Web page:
I believe Dave Lavery or Woodie Flowers said it a few years ago that engineering is a matter of being asked to do too much with too little time, money, and resources. Possibly the main thing that makes a person an engineer is being able to determine what can be done (through a combination of past experience, researching other designs, and determining what level of R&D can be done in the challenges’ constraints). In eliminations, you work with an alliance, not every robot does each task in the 2-minute timeframe. Teams take on roles based on their complimenting characteristics. This year, an alliance may have 1 bot that is good at defense climbs to the top while the other 2 quickly do the low bar but are reliable, quick shooters. Think of what your role in an alliance would be… and be among the best at that. If that’s your focus, you will almost certainly go on to eliminations.
In our case, when we strategized we felt that picking up off the floor would take more time than developing a fast, reliable shooter would be since so many frisbees are in human player control. We also felt the amount of time it would take to develop a climbing bot to go to the top (and also would go quickly enough to make the effort worth it) was just not possible in a 3-day build.
“What advice can you give my team? We’re a rookie team/don’t have an engineer/work in a small room with few tools?”
Design around what you have and what you know. One of the mantras several world championship winners have is that the drivetrain and drivers are the most important thing in a robot. I’ve seen teams with one of the best robots not make eliminations at regionals because they focused on a tough to build mechanism that had them working up until their final qualification match to get complete. Because of that, they had no time to drive it. On the reverse side, I’ve seen teams with robots in the lower tier of the competition go on to win regionals because they realized their resources were limited and gave their drivers a finished robot in week 5 and they learned how to be the best at working with what they have.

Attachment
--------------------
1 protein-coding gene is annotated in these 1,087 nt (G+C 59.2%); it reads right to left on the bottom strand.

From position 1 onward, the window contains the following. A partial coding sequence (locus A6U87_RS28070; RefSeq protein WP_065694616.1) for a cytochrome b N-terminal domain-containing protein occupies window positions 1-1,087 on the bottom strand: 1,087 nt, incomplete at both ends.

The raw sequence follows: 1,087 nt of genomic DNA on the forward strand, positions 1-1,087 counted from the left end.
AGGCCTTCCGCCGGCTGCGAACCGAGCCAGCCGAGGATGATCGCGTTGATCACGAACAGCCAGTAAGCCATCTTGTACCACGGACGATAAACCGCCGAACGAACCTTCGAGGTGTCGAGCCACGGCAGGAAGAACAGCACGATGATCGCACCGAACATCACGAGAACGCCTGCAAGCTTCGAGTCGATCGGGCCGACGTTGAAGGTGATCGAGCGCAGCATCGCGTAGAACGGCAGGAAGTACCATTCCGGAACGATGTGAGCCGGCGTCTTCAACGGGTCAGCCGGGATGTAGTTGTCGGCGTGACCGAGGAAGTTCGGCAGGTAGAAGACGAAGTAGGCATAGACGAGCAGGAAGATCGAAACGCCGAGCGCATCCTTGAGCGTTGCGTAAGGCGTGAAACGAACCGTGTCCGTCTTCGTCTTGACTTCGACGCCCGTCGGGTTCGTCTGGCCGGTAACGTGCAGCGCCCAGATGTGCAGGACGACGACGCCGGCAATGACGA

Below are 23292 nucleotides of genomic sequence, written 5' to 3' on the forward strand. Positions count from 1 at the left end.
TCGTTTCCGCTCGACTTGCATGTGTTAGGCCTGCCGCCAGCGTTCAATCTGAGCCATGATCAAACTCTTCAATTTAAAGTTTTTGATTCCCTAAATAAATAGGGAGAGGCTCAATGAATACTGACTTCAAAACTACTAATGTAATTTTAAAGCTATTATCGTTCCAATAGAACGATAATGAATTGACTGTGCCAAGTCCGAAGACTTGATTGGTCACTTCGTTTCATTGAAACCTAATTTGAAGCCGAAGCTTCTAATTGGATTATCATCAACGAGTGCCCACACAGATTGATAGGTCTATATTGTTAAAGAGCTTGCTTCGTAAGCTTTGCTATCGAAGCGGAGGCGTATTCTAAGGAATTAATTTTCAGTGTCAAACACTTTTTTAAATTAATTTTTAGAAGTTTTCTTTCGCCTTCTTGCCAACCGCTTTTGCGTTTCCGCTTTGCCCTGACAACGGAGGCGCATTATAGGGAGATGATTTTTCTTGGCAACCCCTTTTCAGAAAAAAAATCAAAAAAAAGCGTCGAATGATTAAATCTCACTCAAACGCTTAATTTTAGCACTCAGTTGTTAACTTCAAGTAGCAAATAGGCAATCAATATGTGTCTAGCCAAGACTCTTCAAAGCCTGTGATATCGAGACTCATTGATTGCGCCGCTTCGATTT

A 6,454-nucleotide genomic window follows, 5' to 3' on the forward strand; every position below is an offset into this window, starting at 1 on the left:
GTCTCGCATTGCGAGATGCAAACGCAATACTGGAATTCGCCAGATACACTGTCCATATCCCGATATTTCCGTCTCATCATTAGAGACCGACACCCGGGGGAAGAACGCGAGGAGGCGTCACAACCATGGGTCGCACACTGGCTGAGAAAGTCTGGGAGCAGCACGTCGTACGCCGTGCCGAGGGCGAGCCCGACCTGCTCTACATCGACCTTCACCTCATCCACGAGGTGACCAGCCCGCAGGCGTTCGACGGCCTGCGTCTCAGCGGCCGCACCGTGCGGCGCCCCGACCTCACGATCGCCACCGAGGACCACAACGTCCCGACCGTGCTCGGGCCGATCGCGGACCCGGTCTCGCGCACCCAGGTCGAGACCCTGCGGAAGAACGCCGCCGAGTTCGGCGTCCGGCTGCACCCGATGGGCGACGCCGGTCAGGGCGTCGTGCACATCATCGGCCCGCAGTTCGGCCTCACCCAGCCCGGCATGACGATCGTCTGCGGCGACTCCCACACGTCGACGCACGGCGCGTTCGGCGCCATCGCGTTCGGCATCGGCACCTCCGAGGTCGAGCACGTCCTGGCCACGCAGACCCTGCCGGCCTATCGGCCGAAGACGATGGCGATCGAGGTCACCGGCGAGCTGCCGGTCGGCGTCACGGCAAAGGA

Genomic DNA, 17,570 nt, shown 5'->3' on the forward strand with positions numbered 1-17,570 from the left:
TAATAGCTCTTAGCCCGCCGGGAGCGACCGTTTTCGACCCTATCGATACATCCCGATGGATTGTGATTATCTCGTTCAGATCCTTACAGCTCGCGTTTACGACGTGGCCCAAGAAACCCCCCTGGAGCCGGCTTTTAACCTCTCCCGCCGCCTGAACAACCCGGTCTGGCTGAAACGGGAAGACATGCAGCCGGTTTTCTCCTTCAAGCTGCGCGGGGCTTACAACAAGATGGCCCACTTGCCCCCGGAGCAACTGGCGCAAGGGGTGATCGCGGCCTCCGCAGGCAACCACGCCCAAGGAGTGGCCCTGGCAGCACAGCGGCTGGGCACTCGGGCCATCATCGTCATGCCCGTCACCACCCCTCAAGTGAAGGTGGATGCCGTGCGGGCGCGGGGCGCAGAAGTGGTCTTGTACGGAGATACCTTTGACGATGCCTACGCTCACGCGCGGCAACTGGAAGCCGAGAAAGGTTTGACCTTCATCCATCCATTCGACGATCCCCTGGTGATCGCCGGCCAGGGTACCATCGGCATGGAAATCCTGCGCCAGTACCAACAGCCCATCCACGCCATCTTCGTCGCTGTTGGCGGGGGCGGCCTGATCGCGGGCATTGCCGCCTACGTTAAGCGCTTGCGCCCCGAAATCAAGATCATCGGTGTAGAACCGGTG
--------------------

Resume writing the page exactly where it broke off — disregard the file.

Look at what your team’s strengths are and go for that.
“We just have a chopsaw.”
Team 1902 in 2007 went to Einstein working in Dan’s garage literally working with PVC, a chopsaw, and a lot of brute force. But, we had a good team of software developers that we gave a near-complete robot to in Week 4 and they focused on an autonomous that was nearly perfect throughout competition and had several driver-assist functions. The team compensated with software support since machining resources were limited. Think about what your strengths are and leverage them, push yourself to do new things but also give yourself deadlines because it’s so easy to go “but, if I just had a few more days…” and focus on one thing that realistically can’t be completed when other tasks could be done. Dan made a great post about the importance of scheduling and using tools like a Gantt chart.
“Will you be doing this again?”
Patience, young grasshopper. But, let’s just say… we had one of the best times of our lives doing this. Stay tuned to our site, Twitter, and/or YouTube, we’ll be posting content throughout the build season and year! Thank you guys again for all your support and we can’t wait to see what you all bring to the competitions. This is “RAGE,” signing off… for now.